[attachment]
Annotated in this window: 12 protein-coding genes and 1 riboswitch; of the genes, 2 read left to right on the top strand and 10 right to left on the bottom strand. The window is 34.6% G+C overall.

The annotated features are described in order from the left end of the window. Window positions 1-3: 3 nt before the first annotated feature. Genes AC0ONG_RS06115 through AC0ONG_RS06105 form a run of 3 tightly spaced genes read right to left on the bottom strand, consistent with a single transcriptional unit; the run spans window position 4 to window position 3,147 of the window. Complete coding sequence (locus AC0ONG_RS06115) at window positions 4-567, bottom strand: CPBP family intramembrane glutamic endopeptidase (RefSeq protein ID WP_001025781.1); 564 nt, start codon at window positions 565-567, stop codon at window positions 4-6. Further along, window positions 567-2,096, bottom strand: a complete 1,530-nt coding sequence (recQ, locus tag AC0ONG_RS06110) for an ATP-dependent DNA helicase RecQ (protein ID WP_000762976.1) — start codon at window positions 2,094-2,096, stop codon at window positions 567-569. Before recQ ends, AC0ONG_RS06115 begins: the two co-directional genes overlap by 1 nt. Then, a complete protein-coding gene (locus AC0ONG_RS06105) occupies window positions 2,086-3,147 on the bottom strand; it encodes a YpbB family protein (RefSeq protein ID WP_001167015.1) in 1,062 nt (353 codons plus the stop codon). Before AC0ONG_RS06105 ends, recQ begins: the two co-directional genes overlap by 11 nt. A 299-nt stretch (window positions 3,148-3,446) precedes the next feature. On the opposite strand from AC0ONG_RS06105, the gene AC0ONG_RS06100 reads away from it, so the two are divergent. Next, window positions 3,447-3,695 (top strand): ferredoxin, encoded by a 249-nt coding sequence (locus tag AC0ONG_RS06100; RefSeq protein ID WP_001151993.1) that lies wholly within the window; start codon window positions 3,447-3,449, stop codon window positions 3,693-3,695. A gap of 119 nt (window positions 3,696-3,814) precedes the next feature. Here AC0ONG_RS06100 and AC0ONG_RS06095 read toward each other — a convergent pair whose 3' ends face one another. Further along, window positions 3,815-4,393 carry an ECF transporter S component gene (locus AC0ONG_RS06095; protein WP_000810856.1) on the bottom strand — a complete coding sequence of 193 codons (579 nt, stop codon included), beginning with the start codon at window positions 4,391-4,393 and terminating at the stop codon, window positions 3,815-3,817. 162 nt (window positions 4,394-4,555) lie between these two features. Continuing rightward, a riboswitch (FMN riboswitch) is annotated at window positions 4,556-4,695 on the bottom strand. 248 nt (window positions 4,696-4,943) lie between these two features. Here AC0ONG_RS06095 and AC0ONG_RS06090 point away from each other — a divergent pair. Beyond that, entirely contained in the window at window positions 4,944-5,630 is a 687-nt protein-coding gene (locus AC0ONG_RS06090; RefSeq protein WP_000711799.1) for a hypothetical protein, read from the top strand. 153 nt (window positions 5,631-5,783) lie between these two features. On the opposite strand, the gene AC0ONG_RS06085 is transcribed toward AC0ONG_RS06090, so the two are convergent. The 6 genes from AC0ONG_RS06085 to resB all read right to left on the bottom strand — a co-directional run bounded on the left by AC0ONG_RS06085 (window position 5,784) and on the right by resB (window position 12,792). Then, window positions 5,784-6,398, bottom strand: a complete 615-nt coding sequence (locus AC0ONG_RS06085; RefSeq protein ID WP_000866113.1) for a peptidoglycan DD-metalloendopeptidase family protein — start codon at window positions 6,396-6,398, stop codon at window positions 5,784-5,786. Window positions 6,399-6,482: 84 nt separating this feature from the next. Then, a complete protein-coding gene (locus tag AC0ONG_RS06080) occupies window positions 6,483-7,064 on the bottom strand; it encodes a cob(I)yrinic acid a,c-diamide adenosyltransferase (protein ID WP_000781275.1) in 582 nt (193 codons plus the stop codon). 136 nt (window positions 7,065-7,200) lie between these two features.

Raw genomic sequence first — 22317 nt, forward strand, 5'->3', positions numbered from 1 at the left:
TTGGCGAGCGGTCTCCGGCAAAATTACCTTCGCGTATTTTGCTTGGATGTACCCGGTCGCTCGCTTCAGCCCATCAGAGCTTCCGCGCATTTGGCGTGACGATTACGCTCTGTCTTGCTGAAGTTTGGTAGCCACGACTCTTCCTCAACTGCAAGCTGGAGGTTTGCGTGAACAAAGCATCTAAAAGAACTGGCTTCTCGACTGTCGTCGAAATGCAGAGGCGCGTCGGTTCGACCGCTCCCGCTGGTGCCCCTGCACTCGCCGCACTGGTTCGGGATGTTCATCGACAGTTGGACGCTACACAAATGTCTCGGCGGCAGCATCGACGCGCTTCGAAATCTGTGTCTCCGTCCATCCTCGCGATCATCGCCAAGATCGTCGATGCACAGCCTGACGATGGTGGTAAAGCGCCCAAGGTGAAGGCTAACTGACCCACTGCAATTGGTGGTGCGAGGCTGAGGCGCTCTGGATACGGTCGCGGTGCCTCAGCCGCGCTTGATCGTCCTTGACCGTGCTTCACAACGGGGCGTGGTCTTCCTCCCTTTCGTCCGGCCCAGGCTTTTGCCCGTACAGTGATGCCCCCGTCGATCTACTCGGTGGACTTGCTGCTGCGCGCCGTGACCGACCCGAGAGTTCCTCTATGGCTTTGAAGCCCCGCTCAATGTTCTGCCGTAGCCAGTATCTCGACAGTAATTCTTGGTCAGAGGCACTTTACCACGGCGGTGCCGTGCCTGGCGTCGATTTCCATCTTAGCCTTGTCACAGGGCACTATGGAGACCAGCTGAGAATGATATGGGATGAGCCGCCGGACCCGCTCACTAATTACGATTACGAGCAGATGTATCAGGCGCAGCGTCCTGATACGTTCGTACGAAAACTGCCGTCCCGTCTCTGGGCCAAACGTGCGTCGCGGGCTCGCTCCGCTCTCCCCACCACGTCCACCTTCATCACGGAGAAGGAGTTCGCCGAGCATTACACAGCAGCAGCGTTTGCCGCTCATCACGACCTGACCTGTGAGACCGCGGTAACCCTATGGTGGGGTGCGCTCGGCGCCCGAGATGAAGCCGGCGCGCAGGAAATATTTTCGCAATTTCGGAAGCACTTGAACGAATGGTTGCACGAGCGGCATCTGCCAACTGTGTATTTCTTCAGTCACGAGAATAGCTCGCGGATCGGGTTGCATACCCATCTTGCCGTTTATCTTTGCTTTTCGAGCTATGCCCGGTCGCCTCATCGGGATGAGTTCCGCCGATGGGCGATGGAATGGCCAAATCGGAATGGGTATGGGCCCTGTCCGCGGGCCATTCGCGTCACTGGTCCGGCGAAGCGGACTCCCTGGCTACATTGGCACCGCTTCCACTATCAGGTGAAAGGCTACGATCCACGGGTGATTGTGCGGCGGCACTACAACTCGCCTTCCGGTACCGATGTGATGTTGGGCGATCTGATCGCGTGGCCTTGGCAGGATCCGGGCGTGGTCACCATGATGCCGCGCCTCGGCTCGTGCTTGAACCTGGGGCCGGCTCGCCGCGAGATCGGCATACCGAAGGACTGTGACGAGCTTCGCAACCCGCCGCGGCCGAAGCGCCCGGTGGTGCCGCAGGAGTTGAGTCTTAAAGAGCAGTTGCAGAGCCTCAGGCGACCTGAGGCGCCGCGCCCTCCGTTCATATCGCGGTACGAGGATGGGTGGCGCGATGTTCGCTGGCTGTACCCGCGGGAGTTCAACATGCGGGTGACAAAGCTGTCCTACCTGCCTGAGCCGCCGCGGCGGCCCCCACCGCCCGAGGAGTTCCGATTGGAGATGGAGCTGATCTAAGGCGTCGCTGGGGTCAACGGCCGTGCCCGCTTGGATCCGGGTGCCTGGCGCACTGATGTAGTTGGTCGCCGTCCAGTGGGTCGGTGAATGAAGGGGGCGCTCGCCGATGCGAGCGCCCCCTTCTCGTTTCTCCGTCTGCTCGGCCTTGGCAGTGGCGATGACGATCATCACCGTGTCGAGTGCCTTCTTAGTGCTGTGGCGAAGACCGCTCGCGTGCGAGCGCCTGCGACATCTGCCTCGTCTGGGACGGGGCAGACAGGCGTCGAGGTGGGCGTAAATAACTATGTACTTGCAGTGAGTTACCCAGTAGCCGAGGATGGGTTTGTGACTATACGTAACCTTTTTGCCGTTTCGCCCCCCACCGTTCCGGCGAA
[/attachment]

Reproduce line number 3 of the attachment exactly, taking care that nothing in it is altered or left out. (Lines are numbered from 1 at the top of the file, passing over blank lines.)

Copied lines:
Raw genomic sequence first — 22317 nt, forward strand, 5'->3', positions numbered from 1 at the left: